The BRAVE Act would provide information about apprenticeship programs to members of the Armed Forces who are separating from active duty, ensuring they know about the lucrative opportunities that await them.

Rep. Donald Norcross of New Jersey knows the value of a union apprenticeship. A member of Folsom, N.J., Local 351, Congress's only union electrician has a bill to help extend that opportunity to as many veterans as possible.

The bill, introduced by Rep. Donald Norcross of New Jersey, pictured, who is also a member of Folsom Local 351, passed in the House of Representatives and is awaiting action in the Senate.
Photo credit: Gov. Phil Murphy via Flickr

The Bringing Registered Apprenticeships to Veterans Education, or BRAVE, Act would require the Department of Labor to provide information about apprenticeship programs to members of the Armed Forces who are separating from active duty. It also calls for the establishment of a publicly accessible and user-friendly website where veterans can find the information they need and it extends post-9⁄11 GI Bill stipend benefits to participants in these registered programs.

In a rare congressional feat, it passed the House of Representatives unanimously on Nov. 16. The bill is currently awaiting Senate action.

"We provide America's servicemembers with world-class training to fulfill their responsibilities to our nation, and it is only right that we provide them with world-class opportunities as they transition back into civilian society," Norcross said. "The men and women of the U.S. armed services are highly skilled and uniquely qualified for registered apprenticeships, which allow apprentices to earn while they learn and build toward a fulfilling career in a skilled trade."

While college is a great option for some, for many others the opportunities afforded by an apprenticeship are a better fit. And for those who choose such a path, there are clear financial rewards to match the job satisfaction. According to the Department of Labor, 92% of apprentices retain employment after graduation and do so with an average annual salary of $72,000. By comparison, the average starting salary for a graduate of a traditional four-year college is around $55,000 a year. Further research by the Illinois Economic Policy Institute found a union benefit as well, where apprentices of union programs tend to make more money and have more benefits compared to their nonunion counterparts.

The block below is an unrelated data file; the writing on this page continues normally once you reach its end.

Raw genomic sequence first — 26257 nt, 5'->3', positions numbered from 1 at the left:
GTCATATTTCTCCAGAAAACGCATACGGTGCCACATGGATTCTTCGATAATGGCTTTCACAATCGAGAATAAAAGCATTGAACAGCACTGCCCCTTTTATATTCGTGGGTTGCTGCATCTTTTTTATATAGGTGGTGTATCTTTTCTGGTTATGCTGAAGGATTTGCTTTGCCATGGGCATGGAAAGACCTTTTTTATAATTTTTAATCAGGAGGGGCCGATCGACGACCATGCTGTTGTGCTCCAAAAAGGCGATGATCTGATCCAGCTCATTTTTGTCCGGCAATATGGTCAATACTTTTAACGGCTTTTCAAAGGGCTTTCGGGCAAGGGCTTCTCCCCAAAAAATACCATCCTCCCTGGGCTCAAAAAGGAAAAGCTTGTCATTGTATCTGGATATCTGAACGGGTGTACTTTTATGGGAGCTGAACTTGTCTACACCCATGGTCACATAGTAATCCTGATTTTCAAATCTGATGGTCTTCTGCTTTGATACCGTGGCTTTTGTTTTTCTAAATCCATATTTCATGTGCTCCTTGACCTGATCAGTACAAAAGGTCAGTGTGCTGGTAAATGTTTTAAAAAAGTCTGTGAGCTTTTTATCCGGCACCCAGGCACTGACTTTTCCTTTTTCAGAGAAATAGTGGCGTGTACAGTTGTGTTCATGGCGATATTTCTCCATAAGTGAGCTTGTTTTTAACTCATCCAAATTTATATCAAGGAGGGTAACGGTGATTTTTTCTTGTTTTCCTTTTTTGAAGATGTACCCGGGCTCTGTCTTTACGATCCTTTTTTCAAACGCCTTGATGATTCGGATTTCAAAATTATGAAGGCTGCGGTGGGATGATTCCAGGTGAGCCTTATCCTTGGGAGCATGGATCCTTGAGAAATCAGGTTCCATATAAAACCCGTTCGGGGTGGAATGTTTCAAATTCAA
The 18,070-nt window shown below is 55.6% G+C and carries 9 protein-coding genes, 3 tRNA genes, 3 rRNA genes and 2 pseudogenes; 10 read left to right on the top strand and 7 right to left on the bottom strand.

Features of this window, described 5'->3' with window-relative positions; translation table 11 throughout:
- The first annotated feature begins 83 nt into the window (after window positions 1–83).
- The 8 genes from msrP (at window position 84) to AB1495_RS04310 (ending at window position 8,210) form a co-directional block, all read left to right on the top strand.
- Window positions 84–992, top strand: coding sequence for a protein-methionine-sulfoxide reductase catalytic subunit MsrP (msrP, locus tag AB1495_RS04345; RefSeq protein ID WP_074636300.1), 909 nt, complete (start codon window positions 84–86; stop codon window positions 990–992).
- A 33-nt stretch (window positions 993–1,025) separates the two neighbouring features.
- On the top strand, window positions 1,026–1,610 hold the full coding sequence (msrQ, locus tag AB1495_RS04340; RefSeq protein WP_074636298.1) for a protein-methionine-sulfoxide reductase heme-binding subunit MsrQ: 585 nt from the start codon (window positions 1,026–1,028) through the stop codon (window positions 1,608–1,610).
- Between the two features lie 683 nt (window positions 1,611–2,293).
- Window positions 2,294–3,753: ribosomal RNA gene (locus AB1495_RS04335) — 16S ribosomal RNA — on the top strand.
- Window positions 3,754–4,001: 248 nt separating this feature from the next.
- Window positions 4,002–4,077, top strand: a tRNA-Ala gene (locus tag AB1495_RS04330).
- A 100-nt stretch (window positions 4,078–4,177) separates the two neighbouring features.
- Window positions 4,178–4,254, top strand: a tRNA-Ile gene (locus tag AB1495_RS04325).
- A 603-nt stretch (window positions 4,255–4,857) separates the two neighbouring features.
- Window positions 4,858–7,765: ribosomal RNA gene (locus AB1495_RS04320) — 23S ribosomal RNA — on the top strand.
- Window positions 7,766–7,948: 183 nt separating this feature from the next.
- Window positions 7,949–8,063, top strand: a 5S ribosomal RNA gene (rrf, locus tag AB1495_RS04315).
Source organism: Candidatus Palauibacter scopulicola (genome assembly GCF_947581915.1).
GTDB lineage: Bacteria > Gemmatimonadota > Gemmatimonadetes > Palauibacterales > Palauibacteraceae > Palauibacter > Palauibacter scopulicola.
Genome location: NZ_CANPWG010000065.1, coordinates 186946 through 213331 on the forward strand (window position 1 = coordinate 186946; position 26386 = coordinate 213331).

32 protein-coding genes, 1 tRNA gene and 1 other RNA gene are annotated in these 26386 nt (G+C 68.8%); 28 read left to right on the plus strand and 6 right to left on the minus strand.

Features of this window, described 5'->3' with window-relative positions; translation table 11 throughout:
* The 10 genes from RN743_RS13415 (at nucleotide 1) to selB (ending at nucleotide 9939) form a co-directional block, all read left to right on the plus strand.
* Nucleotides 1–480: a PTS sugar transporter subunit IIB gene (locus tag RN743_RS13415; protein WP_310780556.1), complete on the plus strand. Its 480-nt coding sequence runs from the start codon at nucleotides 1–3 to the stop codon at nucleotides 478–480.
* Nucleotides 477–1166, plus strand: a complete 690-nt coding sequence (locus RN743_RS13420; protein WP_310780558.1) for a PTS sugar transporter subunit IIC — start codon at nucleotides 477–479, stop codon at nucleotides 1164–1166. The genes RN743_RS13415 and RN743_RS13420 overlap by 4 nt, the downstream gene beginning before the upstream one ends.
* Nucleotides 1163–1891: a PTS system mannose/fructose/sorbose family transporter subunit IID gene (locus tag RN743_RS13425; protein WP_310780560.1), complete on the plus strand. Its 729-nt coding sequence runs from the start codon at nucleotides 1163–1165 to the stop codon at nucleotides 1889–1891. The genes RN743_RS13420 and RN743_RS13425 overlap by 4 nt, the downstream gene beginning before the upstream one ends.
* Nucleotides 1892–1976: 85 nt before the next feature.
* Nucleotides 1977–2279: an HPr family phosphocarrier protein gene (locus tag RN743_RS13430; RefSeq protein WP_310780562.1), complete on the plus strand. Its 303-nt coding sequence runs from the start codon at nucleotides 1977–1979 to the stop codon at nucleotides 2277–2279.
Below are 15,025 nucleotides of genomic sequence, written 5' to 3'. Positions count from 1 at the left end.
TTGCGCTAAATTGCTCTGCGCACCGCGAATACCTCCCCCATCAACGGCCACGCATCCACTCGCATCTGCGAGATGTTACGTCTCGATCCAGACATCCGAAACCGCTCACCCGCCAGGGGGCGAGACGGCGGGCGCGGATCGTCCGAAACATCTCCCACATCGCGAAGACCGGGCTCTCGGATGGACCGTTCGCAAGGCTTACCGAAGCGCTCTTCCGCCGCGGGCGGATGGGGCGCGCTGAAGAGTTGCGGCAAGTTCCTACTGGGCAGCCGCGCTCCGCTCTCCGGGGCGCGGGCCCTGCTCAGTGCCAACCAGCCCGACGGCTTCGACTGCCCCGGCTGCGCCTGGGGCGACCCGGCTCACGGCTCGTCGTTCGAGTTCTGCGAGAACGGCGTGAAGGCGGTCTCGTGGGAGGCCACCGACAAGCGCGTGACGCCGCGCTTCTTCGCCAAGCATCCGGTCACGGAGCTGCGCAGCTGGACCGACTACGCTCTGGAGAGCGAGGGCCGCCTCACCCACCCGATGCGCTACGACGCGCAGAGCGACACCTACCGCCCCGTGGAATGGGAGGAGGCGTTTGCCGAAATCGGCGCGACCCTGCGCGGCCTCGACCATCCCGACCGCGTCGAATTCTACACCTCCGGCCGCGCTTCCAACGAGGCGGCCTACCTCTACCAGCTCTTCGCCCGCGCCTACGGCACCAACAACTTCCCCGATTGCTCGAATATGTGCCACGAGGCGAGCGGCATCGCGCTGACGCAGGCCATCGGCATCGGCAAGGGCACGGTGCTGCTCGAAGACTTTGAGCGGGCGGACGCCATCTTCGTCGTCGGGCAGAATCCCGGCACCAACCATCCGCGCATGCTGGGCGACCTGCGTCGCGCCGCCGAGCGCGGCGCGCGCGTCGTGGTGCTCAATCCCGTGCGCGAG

There are currently programs like Helmets to Hardhats and the Veterans Electrical Entry Program to help servicemembers transition into construction careers, but not everybody knows about them, Norcross wrote in an op-ed for Roll Call. That is where the BRAVE Act comes in. It will connect veterans to resources that are eligible for Veterans Administration education benefits, ensuring that when they begin considering their next steps they're provided with up-to-date and easily accessible information about registered apprenticeships.

"I still take great pride in knowing I was a small part of building enduring monuments in my community. As an electrician and graduate of a registered apprenticeship, I worked to electrify the Ben Franklin Bridge — an iconic landmark used each day by thousands of commuters ... By participating in registered apprenticeships, our veterans can pursue careers that are meaningful in the sense of service but also beneficial individually," Norcross wrote. "From one apprentice to the future apprentices who I hope are reading this: Consider the trades. Your service to our country and community doesn't need to end just yet."

Each year, according to the Department of Labor, approximately 200,000 men and women leave the military and return to life as civilians. As the country faces a construction shortage, and with the passage of President Biden's massive infrastructure bill, tapping candidates from the military may become increasingly important to meeting workforce demands. While not all will want to pursue the trades, many will see the chance to move into a structured and physically challenging job as not only appealing but familiar.

"Many of our best apprentices have come from the military," said International President Lonnie R. Stephenson. "They know the importance of discipline and professionalism, they're not afraid of hard work and they understand the significance of a brotherhood. We are more than happy to welcome them into ours and provide them an opportunity for the kind of career and benefits that can support their families for many years."